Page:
Johnette Ostlund, a freshman at Carlton High School, was a climate storyteller featured during our Youth Convening Minnesota project at the convening in Carlton, Minnesota in partnership with Youth Eco Solutions (YES!).
Growing up, I’ve done a lot of mountain biking with my friends and family.
Now, I’m actually part of the new CEC (Cloquet Esko Carlton) mountain biking team. There are a lot of trails around the area that my family, friends, and I love to bike on, like the St. Louis Trail.
Throughout the years, it has started to rain more and more. When it rains, the trails get muddy and dangerous to bike on, and then they close. And, even though the trails are closed, people still go biking on them. This can cause the trails to get pretty messed up. When this happens, workers and volunteers have to go out and work on the many, many miles of trails that got ruined from the rain and bikers. This can take a lot of time and effort; I know from experience.
Last year, my biking team and the Duluth biking team had to get together and fix a trail we were going to race on because it was damaged from the huge amount of rain we got. We were only able to fix a small part of the trail.
It is very time consuming: we have to take dirt and rocks from other places and use them to reinforce and build up areas that have been washed away. There were around forty people working for about two and a half hours on two parts of the trail.
Another downside is that when the trails are muddy, we have to bike on roads. This isn’t nearly as fun as biking on the trails in the woods. There aren’t any cool jumps or super sharp turns. I also hate the smell of exhaust that comes from vehicles. It not only smells really, really bad but it also makes me feel sick and sort of dizzy. On the trails in the woods, the air is fresh and I don’t have to deal with cars and their bad smells.
I live in the country part of Carlton, and I’m used to being surrounded by nature and the fresh air.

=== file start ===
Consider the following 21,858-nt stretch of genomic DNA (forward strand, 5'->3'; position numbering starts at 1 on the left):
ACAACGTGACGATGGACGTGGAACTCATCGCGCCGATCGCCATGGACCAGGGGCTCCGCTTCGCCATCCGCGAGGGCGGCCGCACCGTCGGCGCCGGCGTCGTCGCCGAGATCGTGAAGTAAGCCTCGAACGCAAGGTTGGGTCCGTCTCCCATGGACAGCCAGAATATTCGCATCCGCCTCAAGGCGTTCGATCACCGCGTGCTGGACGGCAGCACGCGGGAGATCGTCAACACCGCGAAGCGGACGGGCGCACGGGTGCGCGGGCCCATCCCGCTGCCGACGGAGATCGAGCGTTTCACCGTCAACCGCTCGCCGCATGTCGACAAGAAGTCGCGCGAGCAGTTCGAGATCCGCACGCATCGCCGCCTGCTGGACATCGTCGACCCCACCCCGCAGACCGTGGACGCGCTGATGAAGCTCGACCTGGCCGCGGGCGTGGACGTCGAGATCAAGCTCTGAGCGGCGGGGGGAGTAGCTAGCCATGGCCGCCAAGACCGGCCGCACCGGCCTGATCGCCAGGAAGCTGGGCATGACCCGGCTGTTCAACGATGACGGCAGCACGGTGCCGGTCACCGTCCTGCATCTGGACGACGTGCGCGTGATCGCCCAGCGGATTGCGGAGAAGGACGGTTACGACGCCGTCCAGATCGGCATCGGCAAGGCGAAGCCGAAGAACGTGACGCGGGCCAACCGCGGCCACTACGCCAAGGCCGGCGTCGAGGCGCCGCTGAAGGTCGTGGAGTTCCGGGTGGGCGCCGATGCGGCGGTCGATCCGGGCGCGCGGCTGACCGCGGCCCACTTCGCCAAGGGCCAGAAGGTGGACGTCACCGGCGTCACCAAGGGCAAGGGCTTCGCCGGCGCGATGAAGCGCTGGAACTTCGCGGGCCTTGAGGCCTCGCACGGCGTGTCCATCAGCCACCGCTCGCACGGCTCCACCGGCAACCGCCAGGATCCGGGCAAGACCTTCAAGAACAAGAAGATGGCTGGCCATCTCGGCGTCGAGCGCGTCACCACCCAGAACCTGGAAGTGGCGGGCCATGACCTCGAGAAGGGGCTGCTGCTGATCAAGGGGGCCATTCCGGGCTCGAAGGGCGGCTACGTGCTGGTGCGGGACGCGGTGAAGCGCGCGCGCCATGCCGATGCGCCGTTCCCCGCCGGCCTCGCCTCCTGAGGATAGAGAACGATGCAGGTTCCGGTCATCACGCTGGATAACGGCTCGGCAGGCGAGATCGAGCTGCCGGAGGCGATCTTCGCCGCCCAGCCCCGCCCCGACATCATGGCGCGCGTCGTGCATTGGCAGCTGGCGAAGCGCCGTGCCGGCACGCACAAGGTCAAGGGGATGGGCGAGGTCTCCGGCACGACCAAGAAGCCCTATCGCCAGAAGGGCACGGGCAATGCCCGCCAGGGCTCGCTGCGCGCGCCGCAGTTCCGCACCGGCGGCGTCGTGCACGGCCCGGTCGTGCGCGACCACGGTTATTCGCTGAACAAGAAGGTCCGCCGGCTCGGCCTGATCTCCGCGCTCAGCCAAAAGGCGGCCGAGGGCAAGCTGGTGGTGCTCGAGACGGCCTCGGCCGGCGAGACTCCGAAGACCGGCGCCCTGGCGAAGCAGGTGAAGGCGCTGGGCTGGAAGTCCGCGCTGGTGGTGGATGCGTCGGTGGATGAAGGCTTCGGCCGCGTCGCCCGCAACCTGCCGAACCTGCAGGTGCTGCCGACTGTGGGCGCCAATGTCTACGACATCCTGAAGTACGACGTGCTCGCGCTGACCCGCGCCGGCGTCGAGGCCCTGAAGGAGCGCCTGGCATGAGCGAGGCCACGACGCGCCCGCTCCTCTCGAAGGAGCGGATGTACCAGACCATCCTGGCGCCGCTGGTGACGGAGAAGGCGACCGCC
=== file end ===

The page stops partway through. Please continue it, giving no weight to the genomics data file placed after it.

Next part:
In 2013, I went on a family trip to Chicago. I thought it was pretty cool there with all of the tall skyscrapers and big museums. It was definitely a different environment from what I’m used to being around. Even though I really liked it there, I was happy to go home because I missed all of the green—the trees and the grass and it’s quiet and the air is so much cleaner. In places like Chicago, people don’t have a lot of trails surrounded by wilderness like we do in Duluth. Road biking is the only option.
Growing up surrounded by nature and always doing things in it has opened my eyes to climate change and our future. I believe there is change happening in our climate. It’s not a color that we see, like the exhaust that I see when I’m biking on roads here. If it was we would have probably done something about it a long time ago.
But we can see that there are things changing. For example, the more rain we’ve been getting here over the years. I have hope that things will change, and people will continue to find new ways to do things to get rid of pollution and other factors that cause climate change.
I realize that this issue is bigger than my story and there is no easy fix.
But I do have an important role: I can encourage people to change, share my story, and help to find new ways to reduce our impact on climate change. I want to open people’s eyes to these problems so that someday everyone can breathe in clean, fresh air.
Want to contribute to our storytelling collection? Share your climate story with us.